Sapphire Sky

October 10, 2015

The Garden

Filed under: encouragement, theology — Tags: , — Steve Knaus @ 10:12 pm

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The garden.

Gethsemane.

There were moments in the life of Jesus Christ when he suffered greatly, but this was total agony!

Here, in the garden, is the greatest struggle that Jesus will face. He will endure hardship, torture, and death at the hands of men on the way to the cross. But there was no struggle as he went to his death. The great struggle for Jesus Christ was here in the garden, in Gethsemane.

At the beginning of his ministry, Jesus said, “my food is to do my Father’s will” (see here). But now the horror of the cross draws near and it terrifies Him! It is not the physical pain that Jesus Christ fears, but the separation from His Father. He, the one who knew no sin, will take upon himself the guilt of all the sins of the world!

Jesus contemplated his upcoming death on Tuesday. The thought about what he was going to suffer horrified him, but Jesus refused on Tuesday to ask the Father to save him (see here).

But now it is Thursday night. The horror is so intense that Jesus struggles in anguish. He drops to his knees. He falls to the ground. He picks himself up, only to fall again. His blood vessels burst, and the blood mixes with sweat. God the Father sends an angel to comfort Him and keep Him alive.

Jesus refused to pray for deliverance on Tuesday, but now He asks for it three times! “My Father, if it be possible, let this cup pass from me!” He cries out to the father was a plea of a child, “Abba, father!” That is to say, “Daddy help me!”

You may have seen the popular pictures of Jesus in the garden. In the pictures, Jesus is gently kneeling next to a large boulder with a serene look on his face. A ray of light illuminates Jesus and the ground around Him. Jesus looks sorrowfully and wistfully at the sleeping disciples in the background. In some pictures, he even has a halo on his head.

The true picture of Jesus Christ in the garden is anything but placid and serene. The Lord Jesus Christ, the Son of God, is subjected to more suffering and conflict in that garden than we will ever understand. His struggle is filled with stumbling and falling, with loud wailing and tears, and sweat that was mixed with blood!

Hebrews 5:7
In the days of his flesh, Jesus offered up prayers and supplications, with loud cries and tears, to him who was able to save him from death, and he was heard because of his reverence.

Gone is the eloquent prayer that he prayed as he left Jerusalem (see here). Matthew and Mark show that Jesus was filled with dread as he approached the garden. He left eight of his disciples and continued deeper into the garden with Peter, James, and John. He leaves those three and continues on alone.

He commanded his disciples to “watch and pray”. If there was a time when He needed companions, it was now. But as He goes on alone, the weariness and the sorrow of the day have taken their toll on the disciples. They fall asleep. Jesus is alone.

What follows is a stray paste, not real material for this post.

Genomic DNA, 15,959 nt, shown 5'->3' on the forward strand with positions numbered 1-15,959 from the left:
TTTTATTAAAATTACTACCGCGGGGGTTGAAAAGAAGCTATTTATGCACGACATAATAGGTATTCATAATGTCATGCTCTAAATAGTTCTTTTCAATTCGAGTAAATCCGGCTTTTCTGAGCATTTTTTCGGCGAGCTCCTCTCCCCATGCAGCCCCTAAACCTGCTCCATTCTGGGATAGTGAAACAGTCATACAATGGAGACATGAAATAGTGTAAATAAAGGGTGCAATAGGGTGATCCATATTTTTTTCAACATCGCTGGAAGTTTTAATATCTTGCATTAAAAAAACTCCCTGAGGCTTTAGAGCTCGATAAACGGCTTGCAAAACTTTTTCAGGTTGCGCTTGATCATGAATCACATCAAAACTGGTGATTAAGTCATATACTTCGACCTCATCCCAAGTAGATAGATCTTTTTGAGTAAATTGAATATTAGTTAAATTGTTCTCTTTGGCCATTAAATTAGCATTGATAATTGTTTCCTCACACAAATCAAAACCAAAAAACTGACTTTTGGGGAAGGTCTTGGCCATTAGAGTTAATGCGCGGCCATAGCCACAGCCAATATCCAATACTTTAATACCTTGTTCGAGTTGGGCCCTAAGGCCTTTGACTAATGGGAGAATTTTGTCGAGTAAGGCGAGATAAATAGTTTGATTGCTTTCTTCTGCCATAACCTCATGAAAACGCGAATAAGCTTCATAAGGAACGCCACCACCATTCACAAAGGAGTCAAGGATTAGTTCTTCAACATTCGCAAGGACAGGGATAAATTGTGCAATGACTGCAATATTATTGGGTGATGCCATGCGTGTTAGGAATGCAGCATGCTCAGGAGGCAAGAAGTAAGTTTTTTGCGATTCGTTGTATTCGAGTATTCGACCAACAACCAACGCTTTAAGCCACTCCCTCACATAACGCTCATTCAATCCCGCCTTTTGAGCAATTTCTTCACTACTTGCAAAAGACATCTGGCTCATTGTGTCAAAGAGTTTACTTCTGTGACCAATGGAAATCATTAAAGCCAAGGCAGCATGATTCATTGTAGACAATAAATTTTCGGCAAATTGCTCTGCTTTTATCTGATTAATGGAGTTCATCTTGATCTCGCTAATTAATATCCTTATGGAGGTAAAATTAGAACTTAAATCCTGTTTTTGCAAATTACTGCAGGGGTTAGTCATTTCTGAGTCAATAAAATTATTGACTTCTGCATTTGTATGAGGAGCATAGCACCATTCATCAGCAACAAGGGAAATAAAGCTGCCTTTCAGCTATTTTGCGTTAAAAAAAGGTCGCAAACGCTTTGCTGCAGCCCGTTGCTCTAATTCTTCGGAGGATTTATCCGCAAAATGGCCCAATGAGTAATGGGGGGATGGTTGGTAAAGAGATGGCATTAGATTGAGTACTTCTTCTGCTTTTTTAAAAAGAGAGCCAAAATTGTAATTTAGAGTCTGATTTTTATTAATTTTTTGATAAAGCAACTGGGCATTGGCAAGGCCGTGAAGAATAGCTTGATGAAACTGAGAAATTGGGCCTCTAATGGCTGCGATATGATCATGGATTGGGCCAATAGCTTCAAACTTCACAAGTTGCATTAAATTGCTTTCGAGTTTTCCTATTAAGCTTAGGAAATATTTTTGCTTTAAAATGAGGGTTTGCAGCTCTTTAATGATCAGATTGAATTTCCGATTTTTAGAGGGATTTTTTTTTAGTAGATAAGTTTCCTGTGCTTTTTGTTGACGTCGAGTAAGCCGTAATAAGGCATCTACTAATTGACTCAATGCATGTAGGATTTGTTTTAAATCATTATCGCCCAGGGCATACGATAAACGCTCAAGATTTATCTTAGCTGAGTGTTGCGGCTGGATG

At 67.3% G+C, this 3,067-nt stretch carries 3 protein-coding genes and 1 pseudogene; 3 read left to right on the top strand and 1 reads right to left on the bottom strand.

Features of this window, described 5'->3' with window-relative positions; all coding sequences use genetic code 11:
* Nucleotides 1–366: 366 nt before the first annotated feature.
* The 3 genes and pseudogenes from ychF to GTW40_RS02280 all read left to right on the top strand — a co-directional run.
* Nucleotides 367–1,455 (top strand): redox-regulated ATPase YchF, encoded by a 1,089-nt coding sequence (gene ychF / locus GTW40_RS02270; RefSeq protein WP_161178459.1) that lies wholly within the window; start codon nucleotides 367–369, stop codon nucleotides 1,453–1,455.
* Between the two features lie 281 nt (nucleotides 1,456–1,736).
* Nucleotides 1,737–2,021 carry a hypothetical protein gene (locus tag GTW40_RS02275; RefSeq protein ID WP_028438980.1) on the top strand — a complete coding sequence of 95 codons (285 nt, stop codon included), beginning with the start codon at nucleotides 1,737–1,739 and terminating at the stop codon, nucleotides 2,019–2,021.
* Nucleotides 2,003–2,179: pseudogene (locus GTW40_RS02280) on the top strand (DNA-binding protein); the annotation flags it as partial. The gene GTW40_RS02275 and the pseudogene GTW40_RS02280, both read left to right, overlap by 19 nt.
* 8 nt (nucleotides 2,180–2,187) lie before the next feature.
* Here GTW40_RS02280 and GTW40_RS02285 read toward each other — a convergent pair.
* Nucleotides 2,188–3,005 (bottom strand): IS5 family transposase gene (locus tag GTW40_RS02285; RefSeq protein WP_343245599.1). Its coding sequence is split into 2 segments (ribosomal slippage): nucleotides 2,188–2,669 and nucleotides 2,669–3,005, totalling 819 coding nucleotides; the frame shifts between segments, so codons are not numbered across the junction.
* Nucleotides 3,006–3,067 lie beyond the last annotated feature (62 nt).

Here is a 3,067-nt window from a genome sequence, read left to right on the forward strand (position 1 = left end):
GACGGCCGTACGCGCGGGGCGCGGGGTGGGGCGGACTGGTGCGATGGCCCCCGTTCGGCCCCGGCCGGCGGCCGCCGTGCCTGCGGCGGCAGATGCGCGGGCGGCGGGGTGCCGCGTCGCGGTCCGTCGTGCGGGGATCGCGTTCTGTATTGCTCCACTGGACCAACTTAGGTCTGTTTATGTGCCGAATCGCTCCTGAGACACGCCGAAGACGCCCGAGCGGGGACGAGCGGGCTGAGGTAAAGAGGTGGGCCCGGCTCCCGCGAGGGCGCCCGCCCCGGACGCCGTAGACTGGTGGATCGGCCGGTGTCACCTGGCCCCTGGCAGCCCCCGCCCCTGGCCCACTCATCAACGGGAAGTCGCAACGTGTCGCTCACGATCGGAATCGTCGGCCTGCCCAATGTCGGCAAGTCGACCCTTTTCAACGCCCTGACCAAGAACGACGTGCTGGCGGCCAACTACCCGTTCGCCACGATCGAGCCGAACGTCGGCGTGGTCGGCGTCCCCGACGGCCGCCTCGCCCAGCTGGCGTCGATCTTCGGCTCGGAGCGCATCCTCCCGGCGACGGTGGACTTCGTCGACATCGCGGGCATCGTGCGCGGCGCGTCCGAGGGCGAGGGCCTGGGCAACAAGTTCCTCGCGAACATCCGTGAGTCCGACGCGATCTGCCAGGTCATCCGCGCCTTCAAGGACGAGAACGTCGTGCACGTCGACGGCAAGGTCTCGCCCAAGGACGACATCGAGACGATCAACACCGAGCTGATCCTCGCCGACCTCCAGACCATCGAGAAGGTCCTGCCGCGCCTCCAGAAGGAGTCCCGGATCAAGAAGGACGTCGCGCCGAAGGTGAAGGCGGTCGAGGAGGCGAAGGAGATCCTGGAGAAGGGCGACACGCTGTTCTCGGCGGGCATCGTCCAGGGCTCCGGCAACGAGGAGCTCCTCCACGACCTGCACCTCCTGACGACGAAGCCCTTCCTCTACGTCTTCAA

After struggling in prayer for an hour, Jesus returns to his sleeping disciples. He wakes them up and rebukes Peter, “Couldn’t you watch with me for one hour?” He then warns the disciples to be alert and pray so that they do not enter into temptation. He knows that they want to follow him, but they do not know their own weakness. “The spirit indeed is willing, but the flesh is weak”.

Jesus returns to His struggle in prayer, only to come back to find the disciples sleeping again. Leaving again, He returns for a third time into the garden to pray. His prayer is now complete and the struggle has ended. He returns to the sleeping disciples.

The time for sleep has come to an end. The time for prayer has ended. The enemy is at hand.

“But in that night the fierce wind of hell was allowed to sweep unbroken over the Saviour, and even to expend its fury upon those that stood behind in His Shelter.” – Alfred Edersheim [5]

“He disarmed Death by burying his shaft in His own Heart.” – Alfred Edersheim [5]

“The whole of the tremendous debt was put upon his shoulders;
the whole weight of the sins of all his people was placed upon him.
Once he seemed to stagger under it: ‘Father, if it be possible.’
But again he stood upright: ‘Nevertheless, not my will, but thine be done.’
The whole of the punishment of his people was distilled into one cup;
no mortal lip might give it so much as a solitary sip.
When he put it to his own lips, it was so bitter,
he well nigh spurned it—’Let this cup pass from me.’
But his love for his people was so strong, that he took the cup in both his hands, and
At one tremendous draught of love He drank damnation dry, for all his people.
He drank it all, he endured all, he suffered all;
so that now for ever there are no flames of hell for them, no racks of torment;
they have no eternal woes;
Christ hath suffered all they ought to have suffered, and they must, they shall go free.”
– C. H. Spurgeon [9]

 

Previous post: The Lord’s Prayer


John 18:1
When Jesus had spoken these words, he went out with his disciples across the brook Kidron, where there was a garden, which he and his disciples entered.


Matthew 26:36-46